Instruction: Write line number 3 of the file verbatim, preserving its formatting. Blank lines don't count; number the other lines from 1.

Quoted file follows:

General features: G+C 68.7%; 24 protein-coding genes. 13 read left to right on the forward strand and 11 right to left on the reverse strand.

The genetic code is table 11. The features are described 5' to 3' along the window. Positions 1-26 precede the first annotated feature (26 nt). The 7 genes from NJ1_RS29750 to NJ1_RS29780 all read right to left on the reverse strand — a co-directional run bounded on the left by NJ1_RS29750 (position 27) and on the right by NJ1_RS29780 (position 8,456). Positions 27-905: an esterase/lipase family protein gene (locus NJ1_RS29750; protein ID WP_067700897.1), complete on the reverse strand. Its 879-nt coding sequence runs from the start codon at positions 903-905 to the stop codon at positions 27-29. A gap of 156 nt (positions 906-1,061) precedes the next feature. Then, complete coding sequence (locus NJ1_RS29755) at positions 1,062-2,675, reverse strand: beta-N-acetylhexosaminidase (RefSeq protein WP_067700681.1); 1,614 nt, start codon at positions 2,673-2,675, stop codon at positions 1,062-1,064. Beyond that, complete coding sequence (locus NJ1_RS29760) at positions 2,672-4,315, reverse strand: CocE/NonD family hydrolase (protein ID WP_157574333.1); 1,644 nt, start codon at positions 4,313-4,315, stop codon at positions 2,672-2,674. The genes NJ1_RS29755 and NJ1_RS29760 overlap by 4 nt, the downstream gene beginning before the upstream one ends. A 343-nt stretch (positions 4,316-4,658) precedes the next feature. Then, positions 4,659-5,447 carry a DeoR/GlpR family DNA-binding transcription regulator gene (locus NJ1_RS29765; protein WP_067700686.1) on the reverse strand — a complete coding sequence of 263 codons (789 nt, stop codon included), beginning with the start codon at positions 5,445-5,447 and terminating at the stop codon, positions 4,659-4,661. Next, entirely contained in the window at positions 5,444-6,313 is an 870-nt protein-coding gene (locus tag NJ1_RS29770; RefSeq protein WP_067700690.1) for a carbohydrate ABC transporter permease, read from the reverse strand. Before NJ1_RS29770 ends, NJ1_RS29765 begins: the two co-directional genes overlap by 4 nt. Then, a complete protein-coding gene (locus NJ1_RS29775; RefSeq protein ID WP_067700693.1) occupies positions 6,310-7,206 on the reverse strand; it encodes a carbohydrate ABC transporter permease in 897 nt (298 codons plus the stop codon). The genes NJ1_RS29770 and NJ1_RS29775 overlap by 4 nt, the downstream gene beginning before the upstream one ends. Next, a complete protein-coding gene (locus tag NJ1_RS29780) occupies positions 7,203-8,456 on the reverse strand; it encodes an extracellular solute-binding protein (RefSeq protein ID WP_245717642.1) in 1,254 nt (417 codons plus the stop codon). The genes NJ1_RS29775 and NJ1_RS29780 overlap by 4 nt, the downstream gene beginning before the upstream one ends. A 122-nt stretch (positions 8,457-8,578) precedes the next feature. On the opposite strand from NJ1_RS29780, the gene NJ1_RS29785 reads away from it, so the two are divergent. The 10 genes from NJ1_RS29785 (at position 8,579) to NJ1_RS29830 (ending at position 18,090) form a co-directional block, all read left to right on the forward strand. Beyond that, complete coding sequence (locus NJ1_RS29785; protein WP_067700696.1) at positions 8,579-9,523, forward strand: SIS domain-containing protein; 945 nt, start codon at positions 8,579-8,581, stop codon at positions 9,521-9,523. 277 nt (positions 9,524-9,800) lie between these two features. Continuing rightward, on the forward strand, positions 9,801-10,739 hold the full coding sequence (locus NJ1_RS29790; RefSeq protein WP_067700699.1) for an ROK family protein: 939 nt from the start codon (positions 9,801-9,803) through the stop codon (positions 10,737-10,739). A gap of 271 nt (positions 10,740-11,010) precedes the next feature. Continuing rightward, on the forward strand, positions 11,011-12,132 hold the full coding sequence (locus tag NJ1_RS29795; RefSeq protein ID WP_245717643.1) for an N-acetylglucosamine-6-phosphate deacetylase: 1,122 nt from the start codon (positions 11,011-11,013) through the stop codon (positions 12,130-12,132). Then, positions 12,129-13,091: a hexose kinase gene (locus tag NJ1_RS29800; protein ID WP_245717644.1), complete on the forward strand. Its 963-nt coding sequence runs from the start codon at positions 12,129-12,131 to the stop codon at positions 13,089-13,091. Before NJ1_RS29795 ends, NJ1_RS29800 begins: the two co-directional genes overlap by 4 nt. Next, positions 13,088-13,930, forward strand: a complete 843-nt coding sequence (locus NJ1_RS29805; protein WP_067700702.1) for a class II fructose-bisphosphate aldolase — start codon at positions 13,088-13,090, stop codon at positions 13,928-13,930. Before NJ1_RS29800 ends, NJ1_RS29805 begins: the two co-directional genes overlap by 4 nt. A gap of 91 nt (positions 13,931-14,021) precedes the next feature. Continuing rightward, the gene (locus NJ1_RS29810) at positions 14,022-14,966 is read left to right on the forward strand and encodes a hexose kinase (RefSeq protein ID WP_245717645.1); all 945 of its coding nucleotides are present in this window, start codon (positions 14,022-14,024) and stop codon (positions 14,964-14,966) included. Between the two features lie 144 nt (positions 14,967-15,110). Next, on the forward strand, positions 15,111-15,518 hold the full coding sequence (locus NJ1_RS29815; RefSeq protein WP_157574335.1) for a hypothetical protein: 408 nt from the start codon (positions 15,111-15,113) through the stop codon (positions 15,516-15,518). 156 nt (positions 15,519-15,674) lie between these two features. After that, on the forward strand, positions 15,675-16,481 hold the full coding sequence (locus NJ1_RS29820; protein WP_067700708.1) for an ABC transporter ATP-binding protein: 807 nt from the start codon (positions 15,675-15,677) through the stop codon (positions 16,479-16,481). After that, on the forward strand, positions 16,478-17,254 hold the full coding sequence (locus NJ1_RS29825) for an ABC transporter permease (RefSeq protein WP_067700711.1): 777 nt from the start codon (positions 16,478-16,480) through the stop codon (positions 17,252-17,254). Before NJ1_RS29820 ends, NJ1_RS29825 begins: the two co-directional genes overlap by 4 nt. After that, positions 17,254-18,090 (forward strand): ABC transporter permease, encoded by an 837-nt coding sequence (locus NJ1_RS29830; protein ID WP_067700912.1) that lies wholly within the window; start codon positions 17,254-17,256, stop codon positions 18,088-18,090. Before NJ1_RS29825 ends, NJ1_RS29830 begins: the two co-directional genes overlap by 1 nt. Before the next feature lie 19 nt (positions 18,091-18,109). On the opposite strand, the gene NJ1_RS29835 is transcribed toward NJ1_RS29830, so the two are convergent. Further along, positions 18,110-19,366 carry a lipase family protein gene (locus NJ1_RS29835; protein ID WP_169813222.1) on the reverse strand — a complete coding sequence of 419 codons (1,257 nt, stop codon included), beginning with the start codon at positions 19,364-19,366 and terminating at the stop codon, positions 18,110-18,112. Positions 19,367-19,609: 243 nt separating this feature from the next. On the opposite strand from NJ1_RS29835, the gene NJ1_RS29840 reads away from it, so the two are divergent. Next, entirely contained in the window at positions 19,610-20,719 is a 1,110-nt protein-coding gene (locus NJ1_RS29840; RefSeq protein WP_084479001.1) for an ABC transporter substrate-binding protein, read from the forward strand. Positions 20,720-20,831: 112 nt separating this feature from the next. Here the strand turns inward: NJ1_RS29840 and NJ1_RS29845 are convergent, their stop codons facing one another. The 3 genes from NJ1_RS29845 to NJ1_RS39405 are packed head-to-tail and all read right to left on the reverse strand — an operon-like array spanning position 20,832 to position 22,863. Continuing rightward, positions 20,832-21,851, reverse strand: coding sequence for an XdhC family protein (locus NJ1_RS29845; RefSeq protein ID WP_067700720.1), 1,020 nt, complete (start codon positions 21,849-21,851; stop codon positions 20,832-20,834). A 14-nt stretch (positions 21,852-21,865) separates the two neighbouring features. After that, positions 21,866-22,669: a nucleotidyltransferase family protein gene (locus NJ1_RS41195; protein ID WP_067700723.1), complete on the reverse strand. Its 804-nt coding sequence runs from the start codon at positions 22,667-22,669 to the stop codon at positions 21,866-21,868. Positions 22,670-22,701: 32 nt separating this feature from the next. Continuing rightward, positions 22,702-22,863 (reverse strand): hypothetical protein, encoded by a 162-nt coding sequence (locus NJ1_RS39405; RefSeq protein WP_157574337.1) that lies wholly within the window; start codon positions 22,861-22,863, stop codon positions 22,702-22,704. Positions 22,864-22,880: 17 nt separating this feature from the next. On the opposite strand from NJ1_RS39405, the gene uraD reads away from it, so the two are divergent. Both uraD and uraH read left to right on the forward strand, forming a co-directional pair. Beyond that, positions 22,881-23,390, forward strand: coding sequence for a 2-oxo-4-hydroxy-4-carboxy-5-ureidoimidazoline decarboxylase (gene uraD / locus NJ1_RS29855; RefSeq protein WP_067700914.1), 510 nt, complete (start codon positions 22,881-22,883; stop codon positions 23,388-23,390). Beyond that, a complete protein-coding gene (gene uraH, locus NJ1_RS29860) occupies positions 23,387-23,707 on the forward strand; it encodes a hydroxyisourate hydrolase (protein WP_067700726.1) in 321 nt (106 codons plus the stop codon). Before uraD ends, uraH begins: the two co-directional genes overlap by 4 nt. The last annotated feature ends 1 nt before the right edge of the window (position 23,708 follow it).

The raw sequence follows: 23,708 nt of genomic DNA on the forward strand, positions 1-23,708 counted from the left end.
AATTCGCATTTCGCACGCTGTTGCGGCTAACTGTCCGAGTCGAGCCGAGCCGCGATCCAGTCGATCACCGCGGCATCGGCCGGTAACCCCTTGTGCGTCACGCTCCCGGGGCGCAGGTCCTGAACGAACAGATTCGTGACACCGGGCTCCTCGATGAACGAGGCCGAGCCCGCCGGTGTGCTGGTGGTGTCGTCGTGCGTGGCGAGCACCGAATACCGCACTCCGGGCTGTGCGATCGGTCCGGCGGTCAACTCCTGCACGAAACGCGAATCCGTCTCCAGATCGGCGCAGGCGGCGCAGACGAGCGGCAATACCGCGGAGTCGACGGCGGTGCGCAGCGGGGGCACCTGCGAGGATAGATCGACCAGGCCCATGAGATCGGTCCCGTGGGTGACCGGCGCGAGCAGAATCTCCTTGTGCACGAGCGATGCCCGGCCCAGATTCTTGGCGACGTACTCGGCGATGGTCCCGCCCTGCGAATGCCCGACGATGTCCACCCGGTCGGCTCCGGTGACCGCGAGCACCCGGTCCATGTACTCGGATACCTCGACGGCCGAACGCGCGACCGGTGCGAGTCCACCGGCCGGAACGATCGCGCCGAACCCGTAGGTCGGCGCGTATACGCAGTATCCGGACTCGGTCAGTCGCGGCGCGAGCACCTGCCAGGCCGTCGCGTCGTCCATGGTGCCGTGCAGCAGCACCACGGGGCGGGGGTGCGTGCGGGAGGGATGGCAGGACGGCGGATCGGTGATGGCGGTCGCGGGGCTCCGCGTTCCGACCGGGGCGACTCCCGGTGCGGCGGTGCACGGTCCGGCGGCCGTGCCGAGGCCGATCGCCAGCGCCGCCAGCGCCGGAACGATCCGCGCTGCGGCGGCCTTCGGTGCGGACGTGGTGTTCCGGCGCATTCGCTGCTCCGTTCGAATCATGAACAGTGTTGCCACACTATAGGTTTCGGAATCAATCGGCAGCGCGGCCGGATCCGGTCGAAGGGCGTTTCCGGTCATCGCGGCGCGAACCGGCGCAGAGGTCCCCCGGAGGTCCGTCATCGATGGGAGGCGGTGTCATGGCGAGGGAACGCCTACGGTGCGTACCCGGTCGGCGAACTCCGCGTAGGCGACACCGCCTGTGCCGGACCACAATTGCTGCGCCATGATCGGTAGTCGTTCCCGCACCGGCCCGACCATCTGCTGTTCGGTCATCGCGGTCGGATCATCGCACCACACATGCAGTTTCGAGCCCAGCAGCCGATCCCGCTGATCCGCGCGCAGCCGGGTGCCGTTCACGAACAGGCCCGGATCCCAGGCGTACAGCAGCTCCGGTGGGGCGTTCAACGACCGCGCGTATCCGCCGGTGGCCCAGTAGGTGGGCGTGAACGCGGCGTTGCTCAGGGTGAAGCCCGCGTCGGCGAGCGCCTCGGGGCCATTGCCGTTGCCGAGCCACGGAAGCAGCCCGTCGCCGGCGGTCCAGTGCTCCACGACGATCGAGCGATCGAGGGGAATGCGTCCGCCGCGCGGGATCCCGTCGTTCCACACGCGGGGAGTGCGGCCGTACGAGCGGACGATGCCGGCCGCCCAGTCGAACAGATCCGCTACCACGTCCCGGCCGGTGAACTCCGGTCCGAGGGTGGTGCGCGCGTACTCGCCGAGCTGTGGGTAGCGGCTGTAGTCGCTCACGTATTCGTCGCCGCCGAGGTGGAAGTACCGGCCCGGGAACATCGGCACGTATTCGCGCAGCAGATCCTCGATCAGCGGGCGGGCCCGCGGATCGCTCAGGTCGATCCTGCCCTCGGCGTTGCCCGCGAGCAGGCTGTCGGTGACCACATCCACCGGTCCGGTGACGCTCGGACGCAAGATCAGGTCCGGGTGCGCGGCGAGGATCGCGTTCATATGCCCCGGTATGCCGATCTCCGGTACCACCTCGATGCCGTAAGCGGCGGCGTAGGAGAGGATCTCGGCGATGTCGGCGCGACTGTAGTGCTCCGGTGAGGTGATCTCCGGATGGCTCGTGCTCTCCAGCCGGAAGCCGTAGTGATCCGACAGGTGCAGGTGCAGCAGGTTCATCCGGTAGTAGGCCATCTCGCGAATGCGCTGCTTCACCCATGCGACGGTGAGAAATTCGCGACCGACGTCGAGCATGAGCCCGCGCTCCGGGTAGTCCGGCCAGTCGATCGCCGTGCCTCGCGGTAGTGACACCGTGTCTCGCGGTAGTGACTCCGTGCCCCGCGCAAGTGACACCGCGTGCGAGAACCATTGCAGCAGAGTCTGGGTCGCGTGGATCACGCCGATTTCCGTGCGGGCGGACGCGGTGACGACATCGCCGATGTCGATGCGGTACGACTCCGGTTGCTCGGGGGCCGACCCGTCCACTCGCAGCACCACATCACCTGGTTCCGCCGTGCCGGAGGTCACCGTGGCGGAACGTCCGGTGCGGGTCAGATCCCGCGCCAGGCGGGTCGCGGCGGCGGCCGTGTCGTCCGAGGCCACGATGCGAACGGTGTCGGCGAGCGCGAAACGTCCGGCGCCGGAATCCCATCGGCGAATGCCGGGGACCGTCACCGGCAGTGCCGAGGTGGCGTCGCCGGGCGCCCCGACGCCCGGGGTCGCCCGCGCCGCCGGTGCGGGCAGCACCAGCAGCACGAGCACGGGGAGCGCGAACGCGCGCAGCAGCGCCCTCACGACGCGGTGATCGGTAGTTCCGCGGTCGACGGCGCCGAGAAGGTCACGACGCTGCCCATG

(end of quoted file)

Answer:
The raw sequence follows: 23,708 nt of genomic DNA on the forward strand, positions 1-23,708 counted from the left end.